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Personally, I have not seen MOSTLY MARTHA, the original German film upon which NO RESERVATIONS ($29) is based, so I cannot comment how much this conventional American version resembles it, but the unoriginal way the story plays out leaves one with the distinct impression they are eating leftovers. Still, NO RESERVATIONS is a palatable romantic drama/comedy that leaves no bad aftertaste, but ultimately, isnít as memorable as a gourmet meal at a fine restaurant.

NO RESERVATIONS finds Catherine Zeta-Jones in the role of Kate Armstrong, a driven, obsessive, executive chef at a fashionable New York City restaurant. Kateís entire life revolves around her job, cooking and food, that is, until a tragedy leaves her to care for her young niece Zoe (Abigail Breslin). Of course, Kate knows absolutely nothing about caring for a child and finds herself a double failure, when she canít even get Zoe to eat anything she cooks. Enter new sous-chef Nick Palmer (Aaron Eckhart), who starts off as an irritant to Kate, as she thinks he is after her job, but the unconventional chef ultimately charms Zoe and the reluctant Kate. The cast of NO RESERVATIONS also features Patricia Clarkson, Jenny Wade, Bob Balaban, Brian F. O'Byrne, Lily Rabe, Eric Silver, Arija Bareikis, John McMartin, Celia Weston, ZŲe Kravitz, Matthew Rauch and Dearbhla Molloy.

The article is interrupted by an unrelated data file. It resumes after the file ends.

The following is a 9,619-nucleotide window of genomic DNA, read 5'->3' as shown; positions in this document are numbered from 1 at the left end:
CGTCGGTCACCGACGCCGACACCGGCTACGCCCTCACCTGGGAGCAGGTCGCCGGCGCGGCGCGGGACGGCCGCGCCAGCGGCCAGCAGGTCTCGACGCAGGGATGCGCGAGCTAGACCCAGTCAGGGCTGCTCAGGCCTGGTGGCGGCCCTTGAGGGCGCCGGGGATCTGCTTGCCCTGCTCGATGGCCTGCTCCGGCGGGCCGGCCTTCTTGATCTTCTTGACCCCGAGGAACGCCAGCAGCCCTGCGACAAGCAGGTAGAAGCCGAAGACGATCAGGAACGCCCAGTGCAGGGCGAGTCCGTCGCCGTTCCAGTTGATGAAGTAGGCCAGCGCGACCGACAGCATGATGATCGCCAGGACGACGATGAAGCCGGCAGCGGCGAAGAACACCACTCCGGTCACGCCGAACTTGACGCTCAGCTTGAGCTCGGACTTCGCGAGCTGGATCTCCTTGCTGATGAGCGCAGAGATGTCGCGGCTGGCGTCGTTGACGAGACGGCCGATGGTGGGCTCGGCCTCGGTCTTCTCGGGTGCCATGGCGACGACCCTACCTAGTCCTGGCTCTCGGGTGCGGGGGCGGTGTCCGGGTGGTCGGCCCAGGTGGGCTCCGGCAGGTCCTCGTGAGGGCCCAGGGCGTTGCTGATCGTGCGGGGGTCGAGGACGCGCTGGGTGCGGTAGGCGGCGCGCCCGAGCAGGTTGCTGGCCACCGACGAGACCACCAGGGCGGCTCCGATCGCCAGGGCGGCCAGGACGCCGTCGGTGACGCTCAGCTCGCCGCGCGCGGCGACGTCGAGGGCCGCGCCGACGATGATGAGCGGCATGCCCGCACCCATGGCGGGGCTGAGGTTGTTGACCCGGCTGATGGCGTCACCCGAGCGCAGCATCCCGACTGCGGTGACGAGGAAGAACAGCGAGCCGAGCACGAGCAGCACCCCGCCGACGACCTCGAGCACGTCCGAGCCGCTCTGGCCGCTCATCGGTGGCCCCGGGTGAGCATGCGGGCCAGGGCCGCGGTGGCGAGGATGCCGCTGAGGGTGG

Warner Home Video has made NO RESERVATIONS available on DVD in a 2.35:1 wide screen presentation that features the anamorphic enhancement for 16:9 displays. Like HARRY POTTER AND THE ORDER OF THE PHOENIX and MICHAEL CLAYTON before it, NO RESERVATIONS demonstrates a slightly problematic compression, which I am sure has been exacerbated on this DVD by the fact that disc the also includes a full screen presentation on a separate layer. Mosquito noise and other compression artifacts are rather noticeable and detract from what appears to be a pretty solid transfer. Image sharpness and detail are generally good, but there is some softness to the presentation. Colors have a nice level of saturation and the flesh tones are fairly appealing. Blacks are fairly deep and the whites appear stable. Contrast and shadow detail are more than respectable. The film elements are clean and film grain is minimal. I would imagine that my compression concerns for NO RESERVATIONS will be addressed on Blu-ray Disc version due to its higher capacity and overall data throughput.

NO RESERVATIONS comes with a standard talky drama/comedy style sound mix encoded into its 5.1 channels of Dolby Digital. As expected, the forward soundstage is dominant, with the rears primarily delivering ambient sound and some musical fill. Fidelity is just fine, with the music sound nice and the sound effects being convincing. The bass channel really never anything to do. Dialogue is warmly recorded and easy to understand. French and Spanish 5.1 channel tracks are also encoded onto the DVD, as are English, French and Spanish subtitles.

Music underscores the basic interactive menus, which allow one access to the standard scene/episode selection and set up features, as well as a segment of Unwrapped from The Food Network that focuses on NO RESERVATIONS.

NO RESERVATIONS is a palatable romantic drama/comedy that one will want to nibble on, but isnít the most satisfying main course. As for the DVD, the compression could have been better, so one may want to look into the HD release as a tasty alternate.


No Reservations (2007)



DVD reviews are Copyright © 2008 THE CINEMA LASER and may not be copied or reprinted without the written consent of the publisher.
THE CINEMA LASER is written, edited and published by Derek M. Germano.



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